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publicado em 29/05/2011 às 15h00:00
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Archaeology genomics reveals the early evolution of sex chromosomes

Researchers are using genomics to shed light on the evolutionary history of sex chromosomes

 
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P esearchers are using genetic archeology in the genome to investigate the relationship between the sexual species s. Sex chromosomes in animals are so old - hundreds of millions of years - q ue retain only a few vestiges of the historical events that led to its evolution. But the researchers found that the types of crossing the chromosomes in the fungus Neurospora tetrasperma self-fertilized, similar to the X and Y in sexually reproducing organisms have a region of repressed recombination that is historically as recent as the split between chimps and hominids, which occurred less than six million years.

The suppressed recombination preserves the landscape of the genome because, normally, the chromosomes recombine during the crossing, which shuffles genes. But the suppressed recombination interferes with natural selection, by requiring genes to be selected or not in packages, and package options to new cars that force you to buy the navigation system, satellite radio and MP3 system, if want the side airbags.

The most important finding of researchers from Uppsala is that many codons have disappeared from the type of crossover regions of the chromosomes where recombination was suppressed. Codons are the "words" of the genetic code. Different codons representing each of the 20 amino acids used in living systems. They represent amino acids that are the building blocks of proteins, the molecules that make up the majority of both the structure as the cellular machinery. Since words in human language, often synonymous codons have. But many organisms studied to date, preferably using a specific set of codons which we believe to promote the efficient and accurate protein synthesis, Hanna Johannesson said. Thus, they are known as "preferential codons".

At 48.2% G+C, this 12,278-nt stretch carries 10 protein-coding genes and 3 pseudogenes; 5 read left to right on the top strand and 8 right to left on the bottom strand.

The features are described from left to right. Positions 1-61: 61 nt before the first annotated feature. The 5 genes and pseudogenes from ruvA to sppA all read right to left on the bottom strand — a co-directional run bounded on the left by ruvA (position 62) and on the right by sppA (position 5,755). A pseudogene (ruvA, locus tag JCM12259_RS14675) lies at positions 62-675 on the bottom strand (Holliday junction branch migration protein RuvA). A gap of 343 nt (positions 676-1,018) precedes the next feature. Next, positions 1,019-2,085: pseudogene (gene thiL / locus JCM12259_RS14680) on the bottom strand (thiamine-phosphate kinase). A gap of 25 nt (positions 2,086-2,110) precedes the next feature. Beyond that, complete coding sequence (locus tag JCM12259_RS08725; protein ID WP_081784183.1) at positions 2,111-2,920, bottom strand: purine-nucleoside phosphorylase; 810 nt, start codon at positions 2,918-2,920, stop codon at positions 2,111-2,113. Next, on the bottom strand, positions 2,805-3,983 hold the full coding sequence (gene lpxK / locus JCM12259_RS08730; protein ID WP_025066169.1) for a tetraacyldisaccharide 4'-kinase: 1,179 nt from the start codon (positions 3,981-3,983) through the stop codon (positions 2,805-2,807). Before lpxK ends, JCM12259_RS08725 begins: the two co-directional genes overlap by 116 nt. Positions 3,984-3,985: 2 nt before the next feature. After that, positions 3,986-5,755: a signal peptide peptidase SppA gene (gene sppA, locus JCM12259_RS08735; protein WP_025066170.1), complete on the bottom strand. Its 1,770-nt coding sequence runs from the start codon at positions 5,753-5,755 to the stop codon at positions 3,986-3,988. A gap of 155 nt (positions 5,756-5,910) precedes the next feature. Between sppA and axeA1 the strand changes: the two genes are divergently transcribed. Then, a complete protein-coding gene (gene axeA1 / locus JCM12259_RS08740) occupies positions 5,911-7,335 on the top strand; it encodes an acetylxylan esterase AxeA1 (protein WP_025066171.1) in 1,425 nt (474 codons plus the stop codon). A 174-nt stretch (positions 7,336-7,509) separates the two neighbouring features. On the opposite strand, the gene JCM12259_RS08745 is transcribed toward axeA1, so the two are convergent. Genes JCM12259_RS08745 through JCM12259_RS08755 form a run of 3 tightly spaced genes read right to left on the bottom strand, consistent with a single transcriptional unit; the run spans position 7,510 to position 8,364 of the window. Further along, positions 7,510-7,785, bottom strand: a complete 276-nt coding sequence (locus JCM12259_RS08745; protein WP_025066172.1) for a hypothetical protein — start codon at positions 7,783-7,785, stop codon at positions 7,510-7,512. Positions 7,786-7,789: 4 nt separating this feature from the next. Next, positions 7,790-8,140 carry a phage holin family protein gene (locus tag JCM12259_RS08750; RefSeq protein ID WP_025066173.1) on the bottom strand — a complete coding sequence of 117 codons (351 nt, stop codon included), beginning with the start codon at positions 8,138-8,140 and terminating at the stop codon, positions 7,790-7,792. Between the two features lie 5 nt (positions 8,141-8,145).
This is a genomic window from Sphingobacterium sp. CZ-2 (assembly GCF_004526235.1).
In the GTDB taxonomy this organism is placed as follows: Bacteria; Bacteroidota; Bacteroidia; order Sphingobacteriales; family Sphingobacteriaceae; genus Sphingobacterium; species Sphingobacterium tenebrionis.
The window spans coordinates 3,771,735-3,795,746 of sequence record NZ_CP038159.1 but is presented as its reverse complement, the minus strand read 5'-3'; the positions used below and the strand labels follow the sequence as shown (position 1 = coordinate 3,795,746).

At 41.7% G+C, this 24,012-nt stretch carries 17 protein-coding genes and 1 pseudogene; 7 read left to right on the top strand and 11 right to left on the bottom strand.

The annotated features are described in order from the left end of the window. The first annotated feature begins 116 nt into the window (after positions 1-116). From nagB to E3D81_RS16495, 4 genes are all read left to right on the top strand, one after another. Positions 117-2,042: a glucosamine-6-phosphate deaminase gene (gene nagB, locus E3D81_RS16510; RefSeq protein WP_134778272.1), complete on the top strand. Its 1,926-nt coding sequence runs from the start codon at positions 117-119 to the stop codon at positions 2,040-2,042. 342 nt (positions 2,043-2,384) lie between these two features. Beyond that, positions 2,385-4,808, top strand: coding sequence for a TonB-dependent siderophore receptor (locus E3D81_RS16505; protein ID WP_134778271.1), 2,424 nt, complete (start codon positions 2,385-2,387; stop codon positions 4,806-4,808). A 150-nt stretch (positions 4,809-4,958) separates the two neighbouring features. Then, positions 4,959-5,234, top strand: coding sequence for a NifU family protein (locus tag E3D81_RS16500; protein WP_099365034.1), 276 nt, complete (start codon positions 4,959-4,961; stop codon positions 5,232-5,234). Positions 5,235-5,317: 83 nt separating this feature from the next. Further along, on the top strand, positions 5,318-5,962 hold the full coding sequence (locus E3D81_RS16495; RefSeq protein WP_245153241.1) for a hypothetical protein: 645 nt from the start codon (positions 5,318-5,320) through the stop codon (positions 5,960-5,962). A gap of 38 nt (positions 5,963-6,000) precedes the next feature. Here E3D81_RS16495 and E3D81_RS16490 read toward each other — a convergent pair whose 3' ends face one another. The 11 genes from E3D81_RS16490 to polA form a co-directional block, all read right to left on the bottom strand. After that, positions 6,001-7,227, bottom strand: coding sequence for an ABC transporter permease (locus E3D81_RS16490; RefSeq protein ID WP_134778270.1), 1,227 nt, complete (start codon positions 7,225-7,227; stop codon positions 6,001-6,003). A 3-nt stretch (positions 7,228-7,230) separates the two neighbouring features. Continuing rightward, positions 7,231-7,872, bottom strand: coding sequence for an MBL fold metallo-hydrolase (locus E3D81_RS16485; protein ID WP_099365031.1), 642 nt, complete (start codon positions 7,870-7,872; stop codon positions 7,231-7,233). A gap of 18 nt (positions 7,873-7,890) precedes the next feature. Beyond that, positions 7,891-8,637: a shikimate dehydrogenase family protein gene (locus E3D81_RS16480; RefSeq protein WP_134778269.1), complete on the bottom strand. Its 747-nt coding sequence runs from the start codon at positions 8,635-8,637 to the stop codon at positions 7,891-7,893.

The suppressed recombination that researchers had previously found in N. tetrasperma is accompanied by loss of codon bias.

In addition, the study reinforces the understanding of the factors driving the changes in the genomes, which is a central issue in medical and natural sciences. For example, the appearance of mutations as well as the ability or inability of agencies to clear them of key processes underlying genome, as the onset of diseases in animals and the rate of species extinction. Our study advances the understanding of when and how young regions of suppressed recombination in the sex chromosomes regulators accumulate mutations and that evolution can fail to remove these harmful changes in an efficient manner, "says Johannesson.

France

Source: Isaude.net
   Palavras-chave:   X chromosome    Genome evolution    Natural selection    Amino acids    Genomic recombination   
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